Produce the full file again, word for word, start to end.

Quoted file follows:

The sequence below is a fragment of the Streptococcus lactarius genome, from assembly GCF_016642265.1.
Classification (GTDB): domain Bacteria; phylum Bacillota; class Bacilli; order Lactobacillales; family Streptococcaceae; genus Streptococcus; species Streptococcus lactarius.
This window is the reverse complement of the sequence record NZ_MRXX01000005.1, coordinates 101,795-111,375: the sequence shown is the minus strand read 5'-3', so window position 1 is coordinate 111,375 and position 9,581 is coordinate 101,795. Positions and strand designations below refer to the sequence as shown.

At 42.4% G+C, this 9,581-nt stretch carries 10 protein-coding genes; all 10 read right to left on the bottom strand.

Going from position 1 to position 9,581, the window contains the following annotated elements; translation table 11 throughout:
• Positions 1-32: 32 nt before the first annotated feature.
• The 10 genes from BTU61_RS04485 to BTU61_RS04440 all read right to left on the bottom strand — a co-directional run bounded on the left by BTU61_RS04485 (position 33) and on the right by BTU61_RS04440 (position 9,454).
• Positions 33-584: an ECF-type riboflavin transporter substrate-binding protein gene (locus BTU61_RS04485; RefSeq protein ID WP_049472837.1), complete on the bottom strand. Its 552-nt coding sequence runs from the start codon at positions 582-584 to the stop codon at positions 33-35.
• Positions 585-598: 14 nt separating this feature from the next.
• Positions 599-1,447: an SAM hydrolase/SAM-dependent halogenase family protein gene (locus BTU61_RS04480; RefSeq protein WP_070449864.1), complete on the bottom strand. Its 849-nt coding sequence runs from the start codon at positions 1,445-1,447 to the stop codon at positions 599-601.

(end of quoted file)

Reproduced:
The sequence below is a fragment of the Streptococcus lactarius genome, from assembly GCF_016642265.1.
Classification (GTDB): domain Bacteria; phylum Bacillota; class Bacilli; order Lactobacillales; family Streptococcaceae; genus Streptococcus; species Streptococcus lactarius.
This window is the reverse complement of the sequence record NZ_MRXX01000005.1, coordinates 101,795-111,375: the sequence shown is the minus strand read 5'-3', so window position 1 is coordinate 111,375 and position 9,581 is coordinate 101,795. Positions and strand designations below refer to the sequence as shown.

At 42.4% G+C, this 9,581-nt stretch carries 10 protein-coding genes; all 10 read right to left on the bottom strand.

Going from position 1 to position 9,581, the window contains the following annotated elements; translation table 11 throughout:
• Positions 1-32: 32 nt before the first annotated feature.
• The 10 genes from BTU61_RS04485 to BTU61_RS04440 all read right to left on the bottom strand — a co-directional run bounded on the left by BTU61_RS04485 (position 33) and on the right by BTU61_RS04440 (position 9,454).
• Positions 33-584: an ECF-type riboflavin transporter substrate-binding protein gene (locus BTU61_RS04485; RefSeq protein ID WP_049472837.1), complete on the bottom strand. Its 552-nt coding sequence runs from the start codon at positions 582-584 to the stop codon at positions 33-35.
• Positions 585-598: 14 nt separating this feature from the next.
• Positions 599-1,447: an SAM hydrolase/SAM-dependent halogenase family protein gene (locus BTU61_RS04480; RefSeq protein WP_070449864.1), complete on the bottom strand. Its 849-nt coding sequence runs from the start codon at positions 1,445-1,447 to the stop codon at positions 599-601.